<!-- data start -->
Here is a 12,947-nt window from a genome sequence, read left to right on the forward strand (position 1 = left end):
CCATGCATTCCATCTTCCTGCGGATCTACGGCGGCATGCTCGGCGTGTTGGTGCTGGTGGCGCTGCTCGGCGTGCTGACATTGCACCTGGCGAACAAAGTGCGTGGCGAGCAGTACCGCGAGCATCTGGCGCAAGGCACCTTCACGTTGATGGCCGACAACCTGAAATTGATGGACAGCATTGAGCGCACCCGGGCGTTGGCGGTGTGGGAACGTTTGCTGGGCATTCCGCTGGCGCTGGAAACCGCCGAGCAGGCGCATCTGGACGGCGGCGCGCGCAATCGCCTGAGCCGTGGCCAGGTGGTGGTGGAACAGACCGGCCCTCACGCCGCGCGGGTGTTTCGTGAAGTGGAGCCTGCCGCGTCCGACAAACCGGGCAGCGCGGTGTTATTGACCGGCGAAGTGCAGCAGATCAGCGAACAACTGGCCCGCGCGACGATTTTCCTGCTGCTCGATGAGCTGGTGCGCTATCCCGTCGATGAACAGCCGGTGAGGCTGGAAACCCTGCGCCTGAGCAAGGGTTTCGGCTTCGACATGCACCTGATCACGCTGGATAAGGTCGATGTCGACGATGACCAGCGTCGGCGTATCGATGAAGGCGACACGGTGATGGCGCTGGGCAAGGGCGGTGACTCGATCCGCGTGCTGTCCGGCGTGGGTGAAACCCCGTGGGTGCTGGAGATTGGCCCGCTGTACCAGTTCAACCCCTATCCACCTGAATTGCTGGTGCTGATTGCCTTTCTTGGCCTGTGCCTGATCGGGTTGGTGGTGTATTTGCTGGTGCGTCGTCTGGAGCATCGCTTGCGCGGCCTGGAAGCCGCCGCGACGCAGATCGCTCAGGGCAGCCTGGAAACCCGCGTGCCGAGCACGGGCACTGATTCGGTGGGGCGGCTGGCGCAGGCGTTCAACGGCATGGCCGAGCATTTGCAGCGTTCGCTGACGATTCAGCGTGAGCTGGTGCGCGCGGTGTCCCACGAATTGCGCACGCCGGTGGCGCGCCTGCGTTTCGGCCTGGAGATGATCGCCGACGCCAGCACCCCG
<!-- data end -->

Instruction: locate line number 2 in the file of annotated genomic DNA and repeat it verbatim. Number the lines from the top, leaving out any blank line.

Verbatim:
CCATGCATTCCATCTTCCTGCGGATCTACGGCGGCATGCTCGGCGTGTTGGTGCTGGTGGCGCTGCTCGGCGTGCTGACATTGCACCTGGCGAACAAAGTGCGTGGCGAGCAGTACCGCGAGCATCTGGCGCAAGGCACCTTCACGTTGATGGCCGACAACCTGAAATTGATGGACAGCATTGAGCGCACCCGGGCGTTGGCGGTGTGGGAACGTTTGCTGGGCATTCCGCTGGCGCTGGAAACCGCCGAGCAGGCGCATCTGGACGGCGGCGCGCGCAATCGCCTGAGCCGTGGCCAGGTGGTGGTGGAACAGACCGGCCCTCACGCCGCGCGGGTGTTTCGTGAAGTGGAGCCTGCCGCGTCCGACAAACCGGGCAGCGCGGTGTTATTGACCGGCGAAGTGCAGCAGATCAGCGAACAACTGGCCCGCGCGACGATTTTCCTGCTGCTCGATGAGCTGGTGCGCTATCCCGTCGATGAACAGCCGGTGAGGCTGGAAACCCTGCGCCTGAGCAAGGGTTTCGGCTTCGACATGCACCTGATCACGCTGGATAAGGTCGATGTCGACGATGACCAGCGTCGGCGTATCGATGAAGGCGACACGGTGATGGCGCTGGGCAAGGGCGGTGACTCGATCCGCGTGCTGTCCGGCGTGGGTGAAACCCCGTGGGTGCTGGAGATTGGCCCGCTGTACCAGTTCAACCCCTATCCACCTGAATTGCTGGTGCTGATTGCCTTTCTTGGCCTGTGCCTGATCGGGTTGGTGGTGTATTTGCTGGTGCGTCGTCTGGAGCATCGCTTGCGCGGCCTGGAAGCCGCCGCGACGCAGATCGCTCAGGGCAGCCTGGAAACCCGCGTGCCGAGCACGGGCACTGATTCGGTGGGGCGGCTGGCGCAGGCGTTCAACGGCATGGCCGAGCATTTGCAGCGTTCGCTGACGATTCAGCGTGAGCTGGTGCGCGCGGTGTCCCACGAATTGCGCACGCCGGTGGCGCGCCTGCGTTTCGGCCTGGAGATGATCGCCGACGCCAGCACCCCG